Video IPods have a Virus

Not just any virus, but (horrors of all horrors) a Windows (gasp!) virus. (Bill falls to the floor in hysterical laughter.) Oh man, that’s just too rich! I couldn’t make up a better story than that.

I don’t have anything against Macs or IPods. In fact we own a couple of IPods. I’ve even given serious thought to switching to a Mac. Some of you greybeards will remember the Amiga – I owned several of them through the years. I’m not afraid of going down a different path than Microsoft, but I digress. So this isn’t Mac bashing for the sake of Mac bashing. In this case, I think they earned it. Recent Mac ads have been, well, blatantly untrue. I guess the hip Mac computer and the stogie PC computer ads where the computers are played by humans are ok. But some of things Mac says, or strongly implies, are just flat out lies. Like Macs can’t get viruses. Macs can and do get viruses. It’s just that virus writers channel their efforts to PCs which hold something like 90% of the market instead of going after the much smaller Mac market. That doesn’t mean Macs are immune to viruses, it means virus writers go after the big market – doh. So when a Mac product gets a WINDOWS virus and it ships from the Apple that way – you just have to love that. Irony at it’s finest.

Apple’s website had this statement. “As you might imagine, we are upset at Windows for not being more hardy against such viruses, and even more upset with ourselves for not catching it.” Wow. Let’s think about that for a second. First of all, Apple follows the time honored principal of blaming someone else before accepting any blame yourself. Good marketing Apple. Not! They also seem to imply that Microsoft wrote this virus (or any virus) just to get Mac. Good grief. Secondly, if Macs can’t get viruses (Apples own advertising claim), then that means Mac must be using Windows machines to build/program Video IPods. How else would the IPod get the virus? Certainly the almighty Mac can do everything on its own. They wouldn’t use Windows machines, would they? It just keeps getting better. It’s not even a new virus. It’s been around for over a year. EVERY anti-virus program on the planet detects and stops this virus. (It’s not too obvious that I am enjoying this, is it?)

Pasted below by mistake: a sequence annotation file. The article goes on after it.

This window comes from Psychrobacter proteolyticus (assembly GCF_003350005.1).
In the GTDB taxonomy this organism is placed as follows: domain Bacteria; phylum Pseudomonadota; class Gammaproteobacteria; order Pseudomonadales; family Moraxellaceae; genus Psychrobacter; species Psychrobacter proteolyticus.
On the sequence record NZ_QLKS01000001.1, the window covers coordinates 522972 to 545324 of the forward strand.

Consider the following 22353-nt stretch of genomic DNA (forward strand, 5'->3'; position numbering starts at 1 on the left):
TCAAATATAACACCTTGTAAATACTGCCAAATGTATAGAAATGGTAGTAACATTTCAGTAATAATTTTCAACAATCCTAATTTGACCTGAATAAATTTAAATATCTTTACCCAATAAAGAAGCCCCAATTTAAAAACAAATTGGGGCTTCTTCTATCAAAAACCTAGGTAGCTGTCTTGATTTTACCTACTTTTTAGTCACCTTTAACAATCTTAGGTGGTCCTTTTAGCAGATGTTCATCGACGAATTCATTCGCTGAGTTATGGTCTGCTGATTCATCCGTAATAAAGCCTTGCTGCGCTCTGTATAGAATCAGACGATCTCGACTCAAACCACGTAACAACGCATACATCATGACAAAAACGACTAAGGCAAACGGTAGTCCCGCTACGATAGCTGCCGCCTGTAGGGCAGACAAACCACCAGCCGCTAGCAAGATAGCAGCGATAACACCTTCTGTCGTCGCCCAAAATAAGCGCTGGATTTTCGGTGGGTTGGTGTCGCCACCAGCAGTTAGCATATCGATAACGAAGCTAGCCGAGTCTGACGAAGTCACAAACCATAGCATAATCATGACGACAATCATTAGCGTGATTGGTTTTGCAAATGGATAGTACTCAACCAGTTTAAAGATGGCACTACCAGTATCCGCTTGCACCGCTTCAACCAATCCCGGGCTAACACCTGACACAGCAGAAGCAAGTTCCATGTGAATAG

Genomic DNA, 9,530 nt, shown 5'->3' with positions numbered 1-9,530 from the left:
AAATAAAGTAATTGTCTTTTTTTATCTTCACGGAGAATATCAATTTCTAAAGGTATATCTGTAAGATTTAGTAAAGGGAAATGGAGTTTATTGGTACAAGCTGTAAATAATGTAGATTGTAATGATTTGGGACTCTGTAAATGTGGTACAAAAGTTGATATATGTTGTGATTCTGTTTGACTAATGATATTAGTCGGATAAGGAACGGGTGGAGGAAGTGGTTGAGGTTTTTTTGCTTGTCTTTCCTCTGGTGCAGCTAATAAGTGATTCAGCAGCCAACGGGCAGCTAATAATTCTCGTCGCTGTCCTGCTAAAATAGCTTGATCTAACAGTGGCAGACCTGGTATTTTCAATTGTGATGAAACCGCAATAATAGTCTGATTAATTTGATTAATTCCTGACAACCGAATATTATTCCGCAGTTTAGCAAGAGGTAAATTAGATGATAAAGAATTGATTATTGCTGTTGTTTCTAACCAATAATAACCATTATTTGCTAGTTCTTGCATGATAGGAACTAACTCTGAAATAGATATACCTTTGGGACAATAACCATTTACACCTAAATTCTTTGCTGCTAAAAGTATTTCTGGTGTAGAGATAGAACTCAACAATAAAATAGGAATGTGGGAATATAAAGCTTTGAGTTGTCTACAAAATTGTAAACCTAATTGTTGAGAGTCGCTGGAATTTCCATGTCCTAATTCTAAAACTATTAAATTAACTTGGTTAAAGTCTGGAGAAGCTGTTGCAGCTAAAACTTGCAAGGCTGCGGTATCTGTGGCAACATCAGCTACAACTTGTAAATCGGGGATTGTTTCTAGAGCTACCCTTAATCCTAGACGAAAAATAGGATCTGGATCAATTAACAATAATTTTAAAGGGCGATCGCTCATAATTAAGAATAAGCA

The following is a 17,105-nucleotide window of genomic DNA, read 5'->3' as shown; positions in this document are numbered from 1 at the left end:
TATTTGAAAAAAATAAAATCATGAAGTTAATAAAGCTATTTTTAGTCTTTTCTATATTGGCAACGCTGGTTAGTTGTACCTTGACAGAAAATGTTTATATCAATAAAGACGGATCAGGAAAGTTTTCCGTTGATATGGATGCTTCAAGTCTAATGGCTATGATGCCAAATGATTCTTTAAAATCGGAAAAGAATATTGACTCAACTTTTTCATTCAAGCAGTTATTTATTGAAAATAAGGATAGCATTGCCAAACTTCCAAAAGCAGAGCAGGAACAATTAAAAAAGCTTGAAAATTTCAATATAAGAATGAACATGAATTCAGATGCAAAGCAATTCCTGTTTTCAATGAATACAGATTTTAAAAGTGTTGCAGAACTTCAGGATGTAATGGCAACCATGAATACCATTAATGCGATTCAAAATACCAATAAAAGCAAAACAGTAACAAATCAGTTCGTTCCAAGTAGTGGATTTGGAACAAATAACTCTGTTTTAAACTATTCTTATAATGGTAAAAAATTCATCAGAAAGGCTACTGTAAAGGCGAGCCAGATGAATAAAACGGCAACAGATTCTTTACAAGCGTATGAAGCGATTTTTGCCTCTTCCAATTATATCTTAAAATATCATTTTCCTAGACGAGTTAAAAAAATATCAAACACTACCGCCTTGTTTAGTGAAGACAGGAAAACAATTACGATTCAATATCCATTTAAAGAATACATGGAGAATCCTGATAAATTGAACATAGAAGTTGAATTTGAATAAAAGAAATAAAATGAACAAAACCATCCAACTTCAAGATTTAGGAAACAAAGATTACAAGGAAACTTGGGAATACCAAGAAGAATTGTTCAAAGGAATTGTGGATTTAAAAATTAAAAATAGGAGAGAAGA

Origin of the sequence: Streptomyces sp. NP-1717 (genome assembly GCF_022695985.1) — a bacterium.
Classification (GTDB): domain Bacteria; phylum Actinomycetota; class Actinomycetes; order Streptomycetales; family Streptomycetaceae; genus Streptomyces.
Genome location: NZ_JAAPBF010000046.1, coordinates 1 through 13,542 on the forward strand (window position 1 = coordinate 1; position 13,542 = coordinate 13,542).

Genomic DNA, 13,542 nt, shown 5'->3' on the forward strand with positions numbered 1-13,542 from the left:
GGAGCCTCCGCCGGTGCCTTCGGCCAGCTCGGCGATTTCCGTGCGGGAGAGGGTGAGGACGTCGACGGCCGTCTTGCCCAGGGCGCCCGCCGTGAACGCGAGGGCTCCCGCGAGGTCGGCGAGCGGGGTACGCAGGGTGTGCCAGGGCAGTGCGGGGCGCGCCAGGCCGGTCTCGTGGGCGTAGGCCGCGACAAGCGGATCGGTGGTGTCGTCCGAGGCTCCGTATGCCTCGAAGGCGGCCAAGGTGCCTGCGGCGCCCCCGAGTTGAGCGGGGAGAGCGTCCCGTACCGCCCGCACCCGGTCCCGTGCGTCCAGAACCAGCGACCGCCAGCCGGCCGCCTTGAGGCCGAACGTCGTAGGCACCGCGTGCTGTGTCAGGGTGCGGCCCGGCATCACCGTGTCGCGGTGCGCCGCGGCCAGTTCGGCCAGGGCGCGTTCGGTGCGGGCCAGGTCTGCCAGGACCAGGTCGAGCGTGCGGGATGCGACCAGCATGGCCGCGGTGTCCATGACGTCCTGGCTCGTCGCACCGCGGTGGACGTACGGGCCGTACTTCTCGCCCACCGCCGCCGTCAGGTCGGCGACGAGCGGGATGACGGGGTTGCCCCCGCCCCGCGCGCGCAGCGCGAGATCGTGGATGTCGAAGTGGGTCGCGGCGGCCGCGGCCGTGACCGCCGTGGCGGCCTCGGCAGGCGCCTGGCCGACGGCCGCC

To paraphrase the popular bumper sticker, “Stuff Happens.” In fairness to Apple, I’m sure it was an accident. I’m also pretty sure somebody is losing their job over this as Mac managers fly into a rage. But when you put yourself up as the better product that can’t get viruses, you better make sure that’s true. You’ve set yourself up to be held against a higher standard. I’ve got nothing against high standards. In fact, I often campaign for higher standards. But the truth is no one lives up to their standards all the time. We all mess up and fall short. I think the goal is to try and make sure no one is watching when it happens. Unfortunately, that wasn’t the case for Apple.

Christians also fall short of their standards. And when we do, popular society often says, “What a bunch of hypocrites! They don’t practice what they preach.” But I think a more accurate truth is, “Stuff Happens.” Maybe Christianity would be better served if we didn’t set ourselves up as the holders of all truth. We often present ourselves as having all the answers. So when something happens and it is obvious that Christians don’t have all the answers, the natural thing is to question our claims. I wonder if Christians would be better served by a more humble approach. Instead of claiming to have all the answers, I wonder if we should just claim to be in search of answers? Instead of declaring everything as black and white, maybe we need to admit that sometimes there appears to be a big gray area. I’m not sure that God sees those grey areas the same way we do, but they sure do look like grey areas to us. I wonder if admitting that we struggle to find the answers would make Christianity more appealing to non-Christians?


No comments: